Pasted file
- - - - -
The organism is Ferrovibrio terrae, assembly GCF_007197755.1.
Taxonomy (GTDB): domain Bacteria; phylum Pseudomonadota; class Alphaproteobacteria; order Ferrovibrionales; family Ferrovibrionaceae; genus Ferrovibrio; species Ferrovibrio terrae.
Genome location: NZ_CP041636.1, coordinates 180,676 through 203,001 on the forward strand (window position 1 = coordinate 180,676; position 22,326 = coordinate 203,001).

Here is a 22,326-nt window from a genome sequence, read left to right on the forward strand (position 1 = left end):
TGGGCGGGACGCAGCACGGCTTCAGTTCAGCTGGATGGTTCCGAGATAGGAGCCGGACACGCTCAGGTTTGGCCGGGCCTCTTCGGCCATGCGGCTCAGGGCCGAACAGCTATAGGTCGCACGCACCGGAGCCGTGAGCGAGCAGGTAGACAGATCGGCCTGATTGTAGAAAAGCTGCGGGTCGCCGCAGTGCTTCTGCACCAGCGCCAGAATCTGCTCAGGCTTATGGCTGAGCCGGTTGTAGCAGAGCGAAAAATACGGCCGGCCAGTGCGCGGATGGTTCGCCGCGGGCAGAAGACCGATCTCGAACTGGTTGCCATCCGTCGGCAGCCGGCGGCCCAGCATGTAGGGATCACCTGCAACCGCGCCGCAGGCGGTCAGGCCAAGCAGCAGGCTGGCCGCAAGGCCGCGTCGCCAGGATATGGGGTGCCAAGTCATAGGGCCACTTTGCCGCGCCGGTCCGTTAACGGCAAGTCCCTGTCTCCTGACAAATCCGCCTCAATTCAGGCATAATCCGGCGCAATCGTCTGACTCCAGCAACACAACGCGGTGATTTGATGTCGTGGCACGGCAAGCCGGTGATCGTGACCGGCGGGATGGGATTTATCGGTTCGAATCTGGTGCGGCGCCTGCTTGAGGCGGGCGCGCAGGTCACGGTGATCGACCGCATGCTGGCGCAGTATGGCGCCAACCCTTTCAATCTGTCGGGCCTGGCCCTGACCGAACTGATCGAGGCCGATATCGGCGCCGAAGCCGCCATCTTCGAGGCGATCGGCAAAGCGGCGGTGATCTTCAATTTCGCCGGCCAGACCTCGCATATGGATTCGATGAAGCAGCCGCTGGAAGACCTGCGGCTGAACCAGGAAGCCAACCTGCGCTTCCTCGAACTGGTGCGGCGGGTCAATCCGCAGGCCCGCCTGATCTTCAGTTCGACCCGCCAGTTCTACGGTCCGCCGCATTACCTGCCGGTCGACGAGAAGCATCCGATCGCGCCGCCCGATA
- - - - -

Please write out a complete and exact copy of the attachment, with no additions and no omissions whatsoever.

The organism is Ferrovibrio terrae, assembly GCF_007197755.1.
Taxonomy (GTDB): domain Bacteria; phylum Pseudomonadota; class Alphaproteobacteria; order Ferrovibrionales; family Ferrovibrionaceae; genus Ferrovibrio; species Ferrovibrio terrae.
Genome location: NZ_CP041636.1, coordinates 180,676 through 203,001 on the forward strand (window position 1 = coordinate 180,676; position 22,326 = coordinate 203,001).

Here is a 22,326-nt window from a genome sequence, read left to right on the forward strand (position 1 = left end):
TGGGCGGGACGCAGCACGGCTTCAGTTCAGCTGGATGGTTCCGAGATAGGAGCCGGACACGCTCAGGTTTGGCCGGGCCTCTTCGGCCATGCGGCTCAGGGCCGAACAGCTATAGGTCGCACGCACCGGAGCCGTGAGCGAGCAGGTAGACAGATCGGCCTGATTGTAGAAAAGCTGCGGGTCGCCGCAGTGCTTCTGCACCAGCGCCAGAATCTGCTCAGGCTTATGGCTGAGCCGGTTGTAGCAGAGCGAAAAATACGGCCGGCCAGTGCGCGGATGGTTCGCCGCGGGCAGAAGACCGATCTCGAACTGGTTGCCATCCGTCGGCAGCCGGCGGCCCAGCATGTAGGGATCACCTGCAACCGCGCCGCAGGCGGTCAGGCCAAGCAGCAGGCTGGCCGCAAGGCCGCGTCGCCAGGATATGGGGTGCCAAGTCATAGGGCCACTTTGCCGCGCCGGTCCGTTAACGGCAAGTCCCTGTCTCCTGACAAATCCGCCTCAATTCAGGCATAATCCGGCGCAATCGTCTGACTCCAGCAACACAACGCGGTGATTTGATGTCGTGGCACGGCAAGCCGGTGATCGTGACCGGCGGGATGGGATTTATCGGTTCGAATCTGGTGCGGCGCCTGCTTGAGGCGGGCGCGCAGGTCACGGTGATCGACCGCATGCTGGCGCAGTATGGCGCCAACCCTTTCAATCTGTCGGGCCTGGCCCTGACCGAACTGATCGAGGCCGATATCGGCGCCGAAGCCGCCATCTTCGAGGCGATCGGCAAAGCGGCGGTGATCTTCAATTTCGCCGGCCAGACCTCGCATATGGATTCGATGAAGCAGCCGCTGGAAGACCTGCGGCTGAACCAGGAAGCCAACCTGCGCTTCCTCGAACTGGTGCGGCGGGTCAATCCGCAGGCCCGCCTGATCTTCAGTTCGACCCGCCAGTTCTACGGTCCGCCGCATTACCTGCCGGTCGACGAGAAGCATCCGATCGCGCCGCCCGATA